Kenny was now higher and out front. Somehow John was behind us but very high. Steve was already in the Lookout Valley looking for Kathy. She and Bruce Hibbard had landed up the valley near Wildwood, GA. As I told Steve I wouldn't be landing on top, a flash from the interstate caught my eye. He was hitting me with a signal mirror from his van window as they drove under me. He told me I had the Lookout Mountain Flight Park LZ made. He said "Keep going!" but I couldn't even see it. I knew it was there because launch was visible beyond and this was obviously New England (GA, near Trenton) in which I was about to land among large hay bales. The LZ, my ten year XC goal, was just beyond the tops of the foothills.
I prayed for one thermal to get over those hills. God is good. It wasn't strong. Not fast. Just enough. I gained less than 200 feet and crossed the tops of the hills within counting distance of the leaves. There was even enough room for a downwind, base, and final, but absolutely no altitude burning was necessary. Kenny arrived high enough to soar Lookout while I kissed the ground, but he eventually landed there too. John Lawton arrived shortly thereafter and climbed out again, continuing on course. I told him he shouldn't be having this much fun seeing how it was "blown out!" He eventually landed near Fox Mountain about 15 miles north of Fort Payne. Congratulations John!
John had another great day Saturday and brings us this report: Saturday was east and we all went to Whitwell. I was next to last off and nearly sunk out over the Church LZ but caught one at about 300' and rode it to cloudbase. Steve, Greg Wojnowski, Terry Presley, Jeff D., Jeff L., and Curley were all out in front of me. I passed Terry and Jeff Dodgen before Star Gap. I passed Steve at the north side of Star Gap. I passed all others but Greg and Curley by Dunlap. Caught and passed Curley at Smith mountain, then caught up with Greg at the Vo-Tech school, thermalled with him a while and passed him.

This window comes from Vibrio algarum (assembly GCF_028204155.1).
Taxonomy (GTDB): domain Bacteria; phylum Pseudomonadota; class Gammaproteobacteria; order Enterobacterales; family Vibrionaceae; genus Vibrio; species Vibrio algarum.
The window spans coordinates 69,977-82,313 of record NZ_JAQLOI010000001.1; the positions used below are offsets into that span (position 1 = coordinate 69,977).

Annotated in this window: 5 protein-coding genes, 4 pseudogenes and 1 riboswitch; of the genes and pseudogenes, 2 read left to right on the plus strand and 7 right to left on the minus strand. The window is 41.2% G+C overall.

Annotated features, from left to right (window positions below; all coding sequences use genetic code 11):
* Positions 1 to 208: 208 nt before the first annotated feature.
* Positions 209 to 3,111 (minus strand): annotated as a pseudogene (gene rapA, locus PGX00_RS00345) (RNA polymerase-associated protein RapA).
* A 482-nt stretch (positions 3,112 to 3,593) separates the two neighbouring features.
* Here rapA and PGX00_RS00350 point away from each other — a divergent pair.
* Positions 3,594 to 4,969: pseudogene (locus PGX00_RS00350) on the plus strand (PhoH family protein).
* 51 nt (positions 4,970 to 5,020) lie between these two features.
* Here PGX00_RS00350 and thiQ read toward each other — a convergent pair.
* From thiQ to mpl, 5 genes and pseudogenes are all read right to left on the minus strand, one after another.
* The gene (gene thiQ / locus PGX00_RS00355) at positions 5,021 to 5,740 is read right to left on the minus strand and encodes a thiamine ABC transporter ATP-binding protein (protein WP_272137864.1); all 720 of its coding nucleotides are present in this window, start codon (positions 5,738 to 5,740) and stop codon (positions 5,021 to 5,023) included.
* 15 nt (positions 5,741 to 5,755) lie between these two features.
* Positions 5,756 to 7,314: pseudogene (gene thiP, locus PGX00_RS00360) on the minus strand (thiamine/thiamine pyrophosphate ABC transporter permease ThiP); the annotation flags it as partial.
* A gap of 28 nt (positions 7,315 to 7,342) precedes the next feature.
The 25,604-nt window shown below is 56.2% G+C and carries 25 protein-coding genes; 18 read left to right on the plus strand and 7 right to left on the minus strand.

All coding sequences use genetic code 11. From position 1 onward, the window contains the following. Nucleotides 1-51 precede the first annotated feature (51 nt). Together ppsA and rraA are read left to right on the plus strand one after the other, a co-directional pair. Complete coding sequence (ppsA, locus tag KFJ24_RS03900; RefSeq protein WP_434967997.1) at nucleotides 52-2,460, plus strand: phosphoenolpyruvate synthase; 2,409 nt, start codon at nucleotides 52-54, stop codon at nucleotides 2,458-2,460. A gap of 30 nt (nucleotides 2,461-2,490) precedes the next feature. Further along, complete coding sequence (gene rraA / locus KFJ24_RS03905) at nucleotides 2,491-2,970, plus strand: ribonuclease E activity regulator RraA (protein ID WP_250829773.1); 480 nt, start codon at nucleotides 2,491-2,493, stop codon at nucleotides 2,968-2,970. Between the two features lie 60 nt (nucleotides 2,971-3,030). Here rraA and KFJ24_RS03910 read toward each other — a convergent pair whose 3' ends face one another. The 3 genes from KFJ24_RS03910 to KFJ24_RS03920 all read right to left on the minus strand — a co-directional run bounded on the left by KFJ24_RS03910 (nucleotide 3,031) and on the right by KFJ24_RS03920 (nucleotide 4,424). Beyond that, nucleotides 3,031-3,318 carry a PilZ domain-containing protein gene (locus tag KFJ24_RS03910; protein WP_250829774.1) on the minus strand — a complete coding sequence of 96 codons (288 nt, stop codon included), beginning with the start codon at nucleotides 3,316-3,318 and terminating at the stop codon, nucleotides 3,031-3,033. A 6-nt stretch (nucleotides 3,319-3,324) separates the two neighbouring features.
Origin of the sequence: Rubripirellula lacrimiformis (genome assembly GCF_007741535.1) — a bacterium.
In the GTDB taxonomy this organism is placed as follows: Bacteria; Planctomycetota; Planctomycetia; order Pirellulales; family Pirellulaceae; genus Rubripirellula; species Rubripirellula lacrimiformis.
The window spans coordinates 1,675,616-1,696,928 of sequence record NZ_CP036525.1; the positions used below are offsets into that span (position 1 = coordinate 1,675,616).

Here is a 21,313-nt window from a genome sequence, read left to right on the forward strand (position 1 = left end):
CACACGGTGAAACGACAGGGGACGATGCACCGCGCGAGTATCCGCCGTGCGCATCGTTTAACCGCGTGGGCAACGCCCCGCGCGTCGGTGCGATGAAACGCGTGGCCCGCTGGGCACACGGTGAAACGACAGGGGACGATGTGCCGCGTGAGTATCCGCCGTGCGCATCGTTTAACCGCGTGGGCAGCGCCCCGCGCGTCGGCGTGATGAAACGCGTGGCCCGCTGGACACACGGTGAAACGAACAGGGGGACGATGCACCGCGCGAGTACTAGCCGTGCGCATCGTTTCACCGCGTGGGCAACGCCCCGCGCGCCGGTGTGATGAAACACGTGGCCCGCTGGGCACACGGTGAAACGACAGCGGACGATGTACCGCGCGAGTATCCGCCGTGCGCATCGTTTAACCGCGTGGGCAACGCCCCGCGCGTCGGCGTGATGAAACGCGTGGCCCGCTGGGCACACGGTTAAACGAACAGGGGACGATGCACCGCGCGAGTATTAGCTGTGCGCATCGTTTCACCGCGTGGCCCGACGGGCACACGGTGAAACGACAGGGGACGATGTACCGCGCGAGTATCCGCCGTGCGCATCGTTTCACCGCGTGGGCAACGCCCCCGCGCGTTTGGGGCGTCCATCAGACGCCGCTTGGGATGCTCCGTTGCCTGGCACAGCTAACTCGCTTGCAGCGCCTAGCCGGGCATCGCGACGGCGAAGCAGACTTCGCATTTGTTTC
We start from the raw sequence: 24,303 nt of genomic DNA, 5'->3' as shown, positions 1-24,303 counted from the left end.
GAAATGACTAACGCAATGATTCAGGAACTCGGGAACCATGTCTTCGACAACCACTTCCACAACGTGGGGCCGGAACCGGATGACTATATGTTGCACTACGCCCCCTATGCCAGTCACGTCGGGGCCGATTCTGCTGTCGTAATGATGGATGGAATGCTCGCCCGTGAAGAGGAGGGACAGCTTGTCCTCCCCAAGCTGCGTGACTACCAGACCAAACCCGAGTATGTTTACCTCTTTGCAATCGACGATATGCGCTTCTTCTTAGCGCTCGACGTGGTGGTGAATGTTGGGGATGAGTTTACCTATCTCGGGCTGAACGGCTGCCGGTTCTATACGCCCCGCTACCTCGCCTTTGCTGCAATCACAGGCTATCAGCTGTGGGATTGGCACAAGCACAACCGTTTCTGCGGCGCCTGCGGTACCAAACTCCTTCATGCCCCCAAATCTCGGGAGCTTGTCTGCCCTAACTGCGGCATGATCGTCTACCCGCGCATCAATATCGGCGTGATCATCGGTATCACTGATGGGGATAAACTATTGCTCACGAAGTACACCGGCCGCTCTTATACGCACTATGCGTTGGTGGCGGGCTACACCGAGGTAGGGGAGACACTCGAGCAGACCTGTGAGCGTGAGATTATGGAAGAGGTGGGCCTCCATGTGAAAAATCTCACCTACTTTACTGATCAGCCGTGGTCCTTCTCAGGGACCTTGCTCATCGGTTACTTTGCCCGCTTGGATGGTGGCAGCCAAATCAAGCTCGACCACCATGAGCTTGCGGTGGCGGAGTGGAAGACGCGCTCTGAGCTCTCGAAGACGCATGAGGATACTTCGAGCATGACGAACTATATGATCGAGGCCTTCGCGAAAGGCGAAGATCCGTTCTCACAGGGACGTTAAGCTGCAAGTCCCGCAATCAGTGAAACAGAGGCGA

Everybody decked it by the time Greg and I got to Pikeville and since I had a chase crew below me, it was getting late, the beverages were cold and I had a significant head wind out of the east, I decided to make a run for Henson's LZ and made it!! It was really easy coming back too, only working 3 thermals from Pikeville and never getting more than 2300' over. I figure it was about 58 miles total.
Steve landed 10 mi. short of Pikeville, Greg landed at the chicken plant at the south end of Pikeville. Curley, Jeff Laughrey and Jeff Dodgen landed at Henson's LZ (without the detour to Pikeville). Kathy landed at Stonecave after an hour of squirl chasing. Terry Presley landed about 5 miles short of Pikeville. Tom Prouhet was also flying but launched behind me and I'm not sure where he landed. Thanks John!
The forecast calls for partly cloudy skies with a chance of showers and thunderstorms Wednesday through Saturday. Best chance of rain Saturday. Lows in the 60s. Highs in the 80s. Southerly winds through the period. Northerly Sunday if it pushes through. Southerly and wet if it doesn't. See you in the sky!
Lookout Mountain Flight Park News Page (http://www.hanglide.com/)
June 17, 1999: It Was An Epic Day by Lori Allen
Dan Shell couldn't have expressed it better. He should know. For the first time in his flying career, and flying his Sport, Dan made his first ever cross country flight from Henson's Gap in Dunlap, Tennessee to the landing field of Lookout Mountain Flight Park, approximately 35 miles more or less. Kenny Sandifer flying a Sensor, also can finally put a Henson's to Lookout notch on his belt.
Johnny Lawton, demonstrating the awesome glide of a topless, flew his Airwave Xtreme even further for approximately 53 miles total.
Greg Westberry, also flying an Airwave Xtreme, flew from Lookout Mountain Flight Park's launch and made the 50 plus mile trek to Weiss Lake, Alabama. Daniel Perrone made what may be his first XC flight at LMFP by flying his Airwave Klassic approximately 11 miles and landing not too far from Menlo, Georgia.
However, not to be outdone, young-in-airtime mountain pilot,
Tanya Mathur, enjoyed a beautiful launch and experienced for the
first time the breathtaking wonder of her first soaring flight in her
brand new Airwave Pulse -- looking down on launch for a full 30
minutes -- what an excellent first soaring flight.